Acceptance rates for journals and conference papers vary widely, as does the availability of venues for the various research sub-fields in religion. It would be counterproductive to our attempts to balance research and teaching, and to value both, to set a standard for the number of publications or presentations expected at each level of review, beyond the minimum expectation that, indeed, some publication is expected and some form of peer review of that work required for tenure and promotion. That said, what may be appropriately expected and encouraged is an on-going research program that results in some written publication and some peer or publicly reviewed product (lecture, manuscript, panel invitation, etc.), at a frequency that demonstrates a continuing scholarly interest and to an increasing breadth of audience. This may be geographical breadth, moving from regional to national; disciplinary breadth, moving from small or narrowly defined professional society to larger, more inclusive society; or applied or interdisciplinary breadth, moving from specialized research to broader application or collaboration on cross-disciplinary concerns, such as pedagogy, peace or justice or environmental issues, or denominational or interfaith leadership.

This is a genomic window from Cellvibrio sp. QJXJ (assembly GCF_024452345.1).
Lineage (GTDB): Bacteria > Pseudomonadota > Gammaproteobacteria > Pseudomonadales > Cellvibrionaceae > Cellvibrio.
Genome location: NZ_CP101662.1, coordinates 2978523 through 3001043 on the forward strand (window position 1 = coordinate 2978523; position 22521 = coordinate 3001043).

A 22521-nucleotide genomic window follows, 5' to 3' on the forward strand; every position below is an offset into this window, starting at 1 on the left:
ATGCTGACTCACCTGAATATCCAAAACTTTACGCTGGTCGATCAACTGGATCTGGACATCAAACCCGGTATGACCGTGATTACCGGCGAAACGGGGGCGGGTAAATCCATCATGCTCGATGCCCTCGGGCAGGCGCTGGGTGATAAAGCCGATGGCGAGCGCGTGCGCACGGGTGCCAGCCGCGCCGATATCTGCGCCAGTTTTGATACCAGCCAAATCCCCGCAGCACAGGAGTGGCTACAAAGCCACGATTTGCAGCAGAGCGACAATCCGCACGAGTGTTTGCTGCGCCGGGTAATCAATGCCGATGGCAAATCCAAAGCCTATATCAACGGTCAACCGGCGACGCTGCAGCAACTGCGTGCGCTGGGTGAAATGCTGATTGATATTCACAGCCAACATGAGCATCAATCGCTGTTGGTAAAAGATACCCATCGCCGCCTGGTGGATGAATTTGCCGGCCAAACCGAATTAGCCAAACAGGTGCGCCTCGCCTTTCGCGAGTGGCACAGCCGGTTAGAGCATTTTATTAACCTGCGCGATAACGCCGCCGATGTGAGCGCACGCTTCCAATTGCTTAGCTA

Third-year review (minimum expectation):
Tenure (minimum expectation):
Not required, but enhancements:
To summarize expectations concerning “achievement” in scholarship: We expect faculty in religion to be involved in original research, to seek active engagement with professional colleagues, and to have some affirmation of that work. Beyond these general expectations, the department intends the greatest degree of flexibility to allow faculty members to shape their own research and activity.
Religion is an integrative discipline, one that intersects naturally with the various disciplines of the liberal arts. As such, it has much to contribute both to the liberal arts and to the mission of a college of the church, and it depends for its integrity on reaching beyond mere specialized inquiry. There are at least four areas in which scholarship in religion can thrive particularly in a liberal arts college of the church. These may, in fact, be distinctive contributions of a place like Luther College to the larger communities of religion and society.
Scholarship for church (or religious community):
Faith and learning:
Scholars of religion will choose their emphases differently. Some will devote their energies to traditional forms of scholarly inquiry and publication. Others will commit their energies to more synthetic, interdisciplinary, or pedagogical forms of scholarship. In a liberal arts college of the church, both should be valued, and the college should seek to maintain some balance of these interests and activities among its faculty in religion.